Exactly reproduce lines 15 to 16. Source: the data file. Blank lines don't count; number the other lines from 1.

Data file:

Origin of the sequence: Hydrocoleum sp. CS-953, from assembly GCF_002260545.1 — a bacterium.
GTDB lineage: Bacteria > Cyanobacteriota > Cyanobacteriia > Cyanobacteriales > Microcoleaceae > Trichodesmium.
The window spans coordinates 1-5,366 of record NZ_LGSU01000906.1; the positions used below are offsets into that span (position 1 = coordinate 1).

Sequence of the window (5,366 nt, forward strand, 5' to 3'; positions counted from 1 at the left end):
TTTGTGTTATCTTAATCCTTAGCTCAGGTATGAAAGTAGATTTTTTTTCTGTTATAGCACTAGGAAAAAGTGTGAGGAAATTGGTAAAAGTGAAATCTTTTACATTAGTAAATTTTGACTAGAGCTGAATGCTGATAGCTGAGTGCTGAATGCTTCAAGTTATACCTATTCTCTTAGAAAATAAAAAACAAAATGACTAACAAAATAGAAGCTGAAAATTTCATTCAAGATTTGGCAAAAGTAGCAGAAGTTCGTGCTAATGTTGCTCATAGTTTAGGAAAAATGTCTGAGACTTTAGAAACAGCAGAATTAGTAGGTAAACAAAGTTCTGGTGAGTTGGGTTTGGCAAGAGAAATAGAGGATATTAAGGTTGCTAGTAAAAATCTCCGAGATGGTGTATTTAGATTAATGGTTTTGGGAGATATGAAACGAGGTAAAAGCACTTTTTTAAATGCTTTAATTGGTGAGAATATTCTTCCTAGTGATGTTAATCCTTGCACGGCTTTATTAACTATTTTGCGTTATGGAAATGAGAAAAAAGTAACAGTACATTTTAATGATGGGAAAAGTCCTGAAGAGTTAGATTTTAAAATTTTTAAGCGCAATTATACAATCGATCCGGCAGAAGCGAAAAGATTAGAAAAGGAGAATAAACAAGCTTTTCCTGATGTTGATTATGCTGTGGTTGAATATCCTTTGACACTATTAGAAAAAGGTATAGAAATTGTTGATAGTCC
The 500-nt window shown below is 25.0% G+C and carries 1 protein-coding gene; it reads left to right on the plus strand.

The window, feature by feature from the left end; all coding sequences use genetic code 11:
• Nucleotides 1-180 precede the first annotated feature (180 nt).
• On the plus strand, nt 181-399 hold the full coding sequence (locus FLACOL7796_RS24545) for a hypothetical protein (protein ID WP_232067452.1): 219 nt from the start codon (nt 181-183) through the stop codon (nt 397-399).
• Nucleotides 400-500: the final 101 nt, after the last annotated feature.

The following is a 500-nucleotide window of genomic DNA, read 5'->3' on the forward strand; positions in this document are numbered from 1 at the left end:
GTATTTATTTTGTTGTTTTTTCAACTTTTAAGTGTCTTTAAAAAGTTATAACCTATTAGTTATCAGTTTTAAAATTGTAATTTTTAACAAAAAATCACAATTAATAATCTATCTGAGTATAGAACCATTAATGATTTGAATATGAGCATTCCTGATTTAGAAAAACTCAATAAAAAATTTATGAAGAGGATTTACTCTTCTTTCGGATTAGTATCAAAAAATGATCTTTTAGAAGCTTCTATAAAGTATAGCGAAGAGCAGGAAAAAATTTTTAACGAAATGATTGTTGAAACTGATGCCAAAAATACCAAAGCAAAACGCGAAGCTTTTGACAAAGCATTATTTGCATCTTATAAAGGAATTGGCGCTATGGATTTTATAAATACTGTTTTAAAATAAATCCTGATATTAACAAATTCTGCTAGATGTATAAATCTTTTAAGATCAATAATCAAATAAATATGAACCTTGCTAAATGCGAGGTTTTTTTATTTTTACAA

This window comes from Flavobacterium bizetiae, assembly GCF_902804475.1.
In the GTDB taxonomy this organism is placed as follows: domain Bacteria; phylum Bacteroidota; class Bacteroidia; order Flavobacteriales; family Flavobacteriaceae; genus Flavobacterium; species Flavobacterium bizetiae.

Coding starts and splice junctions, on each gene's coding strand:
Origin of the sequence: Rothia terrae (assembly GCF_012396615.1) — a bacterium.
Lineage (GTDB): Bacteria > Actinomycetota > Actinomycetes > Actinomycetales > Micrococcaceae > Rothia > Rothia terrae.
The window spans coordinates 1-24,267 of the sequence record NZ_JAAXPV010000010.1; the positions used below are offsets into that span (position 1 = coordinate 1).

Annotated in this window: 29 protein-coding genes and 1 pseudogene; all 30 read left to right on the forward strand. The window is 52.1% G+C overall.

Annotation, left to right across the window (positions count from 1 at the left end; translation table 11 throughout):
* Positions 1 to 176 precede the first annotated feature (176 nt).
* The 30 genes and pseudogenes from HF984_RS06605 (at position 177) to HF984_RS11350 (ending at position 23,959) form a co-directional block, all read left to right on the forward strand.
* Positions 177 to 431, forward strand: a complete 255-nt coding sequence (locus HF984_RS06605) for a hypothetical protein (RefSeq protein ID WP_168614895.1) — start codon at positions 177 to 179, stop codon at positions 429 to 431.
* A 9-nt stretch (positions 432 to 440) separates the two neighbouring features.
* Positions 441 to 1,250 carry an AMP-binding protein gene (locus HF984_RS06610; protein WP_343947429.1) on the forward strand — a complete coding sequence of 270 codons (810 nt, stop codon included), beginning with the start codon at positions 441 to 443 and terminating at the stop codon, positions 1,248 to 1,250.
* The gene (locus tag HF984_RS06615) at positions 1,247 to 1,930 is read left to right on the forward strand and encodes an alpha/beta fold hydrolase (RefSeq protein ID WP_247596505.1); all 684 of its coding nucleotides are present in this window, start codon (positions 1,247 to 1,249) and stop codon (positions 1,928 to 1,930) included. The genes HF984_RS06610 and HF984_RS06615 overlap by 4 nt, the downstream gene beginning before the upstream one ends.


Coding starts and splice junctions, on each gene's coding strand:
Origin of the sequence: Rothia terrae (assembly GCF_012396615.1) — a bacterium.